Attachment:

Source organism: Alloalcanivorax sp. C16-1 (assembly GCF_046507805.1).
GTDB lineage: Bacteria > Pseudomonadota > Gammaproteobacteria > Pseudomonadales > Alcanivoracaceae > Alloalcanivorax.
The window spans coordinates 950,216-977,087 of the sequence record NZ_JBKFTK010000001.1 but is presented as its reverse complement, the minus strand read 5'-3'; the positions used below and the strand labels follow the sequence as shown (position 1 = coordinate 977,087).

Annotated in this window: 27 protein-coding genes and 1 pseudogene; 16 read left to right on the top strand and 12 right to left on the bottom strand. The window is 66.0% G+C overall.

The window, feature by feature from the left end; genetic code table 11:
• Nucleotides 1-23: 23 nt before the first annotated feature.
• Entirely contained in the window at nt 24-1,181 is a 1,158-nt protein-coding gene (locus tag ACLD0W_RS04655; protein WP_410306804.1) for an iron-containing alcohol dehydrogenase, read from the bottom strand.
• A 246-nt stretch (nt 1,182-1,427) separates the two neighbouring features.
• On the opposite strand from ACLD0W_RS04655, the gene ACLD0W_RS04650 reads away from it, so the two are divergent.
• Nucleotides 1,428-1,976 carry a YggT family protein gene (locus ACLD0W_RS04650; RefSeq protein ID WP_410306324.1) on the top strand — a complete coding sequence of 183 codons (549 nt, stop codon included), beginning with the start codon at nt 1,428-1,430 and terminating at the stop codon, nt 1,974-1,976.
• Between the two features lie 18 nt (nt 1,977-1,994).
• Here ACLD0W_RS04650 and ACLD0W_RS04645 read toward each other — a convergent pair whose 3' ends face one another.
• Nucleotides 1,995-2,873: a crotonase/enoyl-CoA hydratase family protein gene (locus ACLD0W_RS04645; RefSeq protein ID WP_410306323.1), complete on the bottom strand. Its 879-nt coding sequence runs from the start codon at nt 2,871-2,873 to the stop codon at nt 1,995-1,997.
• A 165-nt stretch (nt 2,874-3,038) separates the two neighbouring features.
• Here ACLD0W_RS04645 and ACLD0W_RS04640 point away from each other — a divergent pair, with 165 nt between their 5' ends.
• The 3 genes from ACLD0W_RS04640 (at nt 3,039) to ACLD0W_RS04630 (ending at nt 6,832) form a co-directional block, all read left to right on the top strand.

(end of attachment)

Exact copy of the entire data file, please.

Source organism: Alloalcanivorax sp. C16-1 (assembly GCF_046507805.1).
GTDB lineage: Bacteria > Pseudomonadota > Gammaproteobacteria > Pseudomonadales > Alcanivoracaceae > Alloalcanivorax.
The window spans coordinates 950,216-977,087 of the sequence record NZ_JBKFTK010000001.1 but is presented as its reverse complement, the minus strand read 5'-3'; the positions used below and the strand labels follow the sequence as shown (position 1 = coordinate 977,087).

Annotated in this window: 27 protein-coding genes and 1 pseudogene; 16 read left to right on the top strand and 12 right to left on the bottom strand. The window is 66.0% G+C overall.

The window, feature by feature from the left end; genetic code table 11:
• Nucleotides 1-23: 23 nt before the first annotated feature.
• Entirely contained in the window at nt 24-1,181 is a 1,158-nt protein-coding gene (locus tag ACLD0W_RS04655; protein WP_410306804.1) for an iron-containing alcohol dehydrogenase, read from the bottom strand.
• A 246-nt stretch (nt 1,182-1,427) separates the two neighbouring features.
• On the opposite strand from ACLD0W_RS04655, the gene ACLD0W_RS04650 reads away from it, so the two are divergent.
• Nucleotides 1,428-1,976 carry a YggT family protein gene (locus ACLD0W_RS04650; RefSeq protein ID WP_410306324.1) on the top strand — a complete coding sequence of 183 codons (549 nt, stop codon included), beginning with the start codon at nt 1,428-1,430 and terminating at the stop codon, nt 1,974-1,976.
• Between the two features lie 18 nt (nt 1,977-1,994).
• Here ACLD0W_RS04650 and ACLD0W_RS04645 read toward each other — a convergent pair whose 3' ends face one another.
• Nucleotides 1,995-2,873: a crotonase/enoyl-CoA hydratase family protein gene (locus ACLD0W_RS04645; RefSeq protein ID WP_410306323.1), complete on the bottom strand. Its 879-nt coding sequence runs from the start codon at nt 2,871-2,873 to the stop codon at nt 1,995-1,997.
• A 165-nt stretch (nt 2,874-3,038) separates the two neighbouring features.
• Here ACLD0W_RS04645 and ACLD0W_RS04640 point away from each other — a divergent pair, with 165 nt between their 5' ends.
• The 3 genes from ACLD0W_RS04640 (at nt 3,039) to ACLD0W_RS04630 (ending at nt 6,832) form a co-directional block, all read left to right on the top strand.